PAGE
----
The short answer to your question is because the small capillary veins in their noses and faces break.<br />
Interestingly, this happens to persons that do not treat high blood pressure in their early life, and others that have kidney, liver, or heart damage.
These are called "gin blossoms" and certainly not as pretty as what the name sounds like. W.C. Fields certainly knew how to sport them. Check him out and it might be great incentive to stay away from the hootch.
I did not know they were called "Gin Blossoms" like the band. Very interesting. Thanks for sharing!
Broken capillaries cause the appearance of purple nose. Women wear make-up to cover theirs.
Its so their noses will glow in the dark, to light their way home after a binge.<br />
I guess Rudolph the reindeer is an alcoholic then? lol
I was always told, as a young pup, "when yer' passed out drunk, for 121/2 hours, the Purple Nose Weasel can smell yer'breath an'comes along to stomp on yor' nostrils to get yor' muoth to shut up real- good-like". An thats what really happens. The vscious stomping is whut dose it.
Who cares. Or another way to look at it is, that is your sign not to get involved with anyone later in life who has a purple nose. They have an alcoholic problem
Studies have shown that the more you drink,<br />
the more you'll like the colour purple...<br />
as well as your nose.<br />
So logic dictates that after drinking a lot,<br />
you'd want your nose to look purple.<br />
Hence, the purple nose.
Is it because they fall on their noses a lot while drunk?
Blood vessels and capillaries in the face and nose are far smaller and as such, burst easier. It's just one of the first outward signs of a long history of alcohol abuse (and if youre drinking enough to get a red nose, then you ARE abusing alcohol, despite what your denial may be telling you). If Your nose is red, chances are your liver's like pate, if not scarred from cirrhosis & you are drinks away from irreparable nerve-damage. If you have a red nose, now would be a good time to stop.
Not always is the purple-red-pinkish color from alcohol. Here are a few examples of a few things that could cause the issue. Makeup is normally why you do not see it on women. <br />
If very dark, most commonly they are broken capillaries and vessels due to liver damage, heart damage, and/or kidney damage. The heart which supplies blood to the capillaries, is working harder than normal because the damage. This causes issues with oxygen being supplied to the smaller capillaries, and causes them to burst. If you notice a life long alcoholic you will notice that it does not stop at the nose, it will also make it to the cheeks, neck, etc. <br />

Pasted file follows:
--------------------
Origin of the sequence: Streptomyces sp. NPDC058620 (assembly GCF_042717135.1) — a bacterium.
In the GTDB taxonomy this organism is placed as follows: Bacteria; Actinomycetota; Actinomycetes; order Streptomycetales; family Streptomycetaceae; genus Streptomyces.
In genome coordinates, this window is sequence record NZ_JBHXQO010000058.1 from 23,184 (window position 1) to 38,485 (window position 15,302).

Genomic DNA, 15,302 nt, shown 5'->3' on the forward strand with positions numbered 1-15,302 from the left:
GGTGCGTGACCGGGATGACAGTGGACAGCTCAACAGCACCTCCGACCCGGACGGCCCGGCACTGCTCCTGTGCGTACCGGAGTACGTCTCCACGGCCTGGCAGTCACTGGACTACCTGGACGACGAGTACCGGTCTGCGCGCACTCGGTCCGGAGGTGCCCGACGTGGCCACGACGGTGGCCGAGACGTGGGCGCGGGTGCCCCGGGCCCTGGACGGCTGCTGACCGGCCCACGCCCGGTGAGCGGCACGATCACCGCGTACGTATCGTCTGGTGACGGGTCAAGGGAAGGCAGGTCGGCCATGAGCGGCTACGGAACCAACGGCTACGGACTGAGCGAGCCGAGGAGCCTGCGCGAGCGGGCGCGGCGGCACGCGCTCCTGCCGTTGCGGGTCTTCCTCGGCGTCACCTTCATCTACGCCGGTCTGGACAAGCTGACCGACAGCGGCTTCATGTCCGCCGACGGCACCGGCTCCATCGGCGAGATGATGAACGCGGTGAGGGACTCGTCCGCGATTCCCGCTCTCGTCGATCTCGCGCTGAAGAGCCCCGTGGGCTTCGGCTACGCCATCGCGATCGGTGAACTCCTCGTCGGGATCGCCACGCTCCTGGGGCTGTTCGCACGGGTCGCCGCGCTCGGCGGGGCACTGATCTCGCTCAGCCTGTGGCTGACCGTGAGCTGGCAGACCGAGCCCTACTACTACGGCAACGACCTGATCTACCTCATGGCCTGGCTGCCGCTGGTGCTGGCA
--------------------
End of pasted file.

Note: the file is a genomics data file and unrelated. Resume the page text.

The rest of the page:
Also, picked/squeezed/pinching of the nose to remove blackheads can cause capillaries and vessels to burst. Hard abrasive wash cloths can cause this type of damage as well. Most dermatologists will tell you to wash your face with a very gentle soap, with your hands only, and do not wipe your face dry, but rather pat it dry to cut down on abrasion.<br />
Rosacea is a chronic skin condition that makes your face turn red and may cause swelling and skin sores. Most commonly appears as blotchy red and pinkish areas, that are normally very dry. People effected with Rosecea typically have more issues with it during the cold winter months, where the skin is irritated from the cold weather and dry heat when moving indoors to outdoors. Scarves and face protection can help. Also SPF creme can help in some circumstances but please contact a medical professional before applying anything to an irritated area of the skin.<br />
In response to what Shellfinder posted above, the term is Rosacea, not Roseola. Roseola is a viral infection that effects small children under the age of 2 normally. Roseola (Exanthema subitum) is a skin rash that has several common names, namely "3 Day Fever" or "Baby Measles". Roseola can bring very high fever to young children. There is no specific vaccine against or treatment for Roseola, and most children with the virus are not seriously ill. A child with fever should be given plenty of fluids to drink. Acetaminophen (Tylenol) or ibuprofen (Advil) could be given to reduce their temperature, but NEVER EVER USE aspirin for a child's fever, due to the risk of Reye's Syndrome.
My boyfriend has a dark nose, he's a heavy drinker, is there a way to get rid of this?
I hate to say this, but if you love your boyfriend, you may want to find him help with his alcoholism disease. This is best way to get rid of it. Not only will it help with his dark nose, but it will help heal his vital organs and allow him to live a long life. Alcohol, although legal, is one of the most destructible things a person can use if not in moderation. It will cause family problems, personal problems, work problems, and more problems about everything. Believe me, I've been sober for 3 years now and I know how it will effect his life and those around him. Typically those who love him the most. I'm sorry about his disease, but he may want to seek counselling for it. Alcoholism is a disease, not a choice and it will cause many more problems than just a dark nose.
Just wanted to say that I happen upon this article today. You have given me a small amount of inspiration to keep my head above water. I hope that this comment does the same for you. Thanks!!!! ( 1 yr sob)
I believe the medical term is called Roseola. True the capillaries are broke. <br />
Well, its something to consider when you drink.<br />
It will go away when you stop, I think.
Bloody Hell! I hope not!!! I dont want a red hooter! I may cut down just a tad!
drinking too much bring much damage to the liver, and heart, purple nose is a sign of low o2, which could be the result of lungs working too hard to push the blood through the circulartory system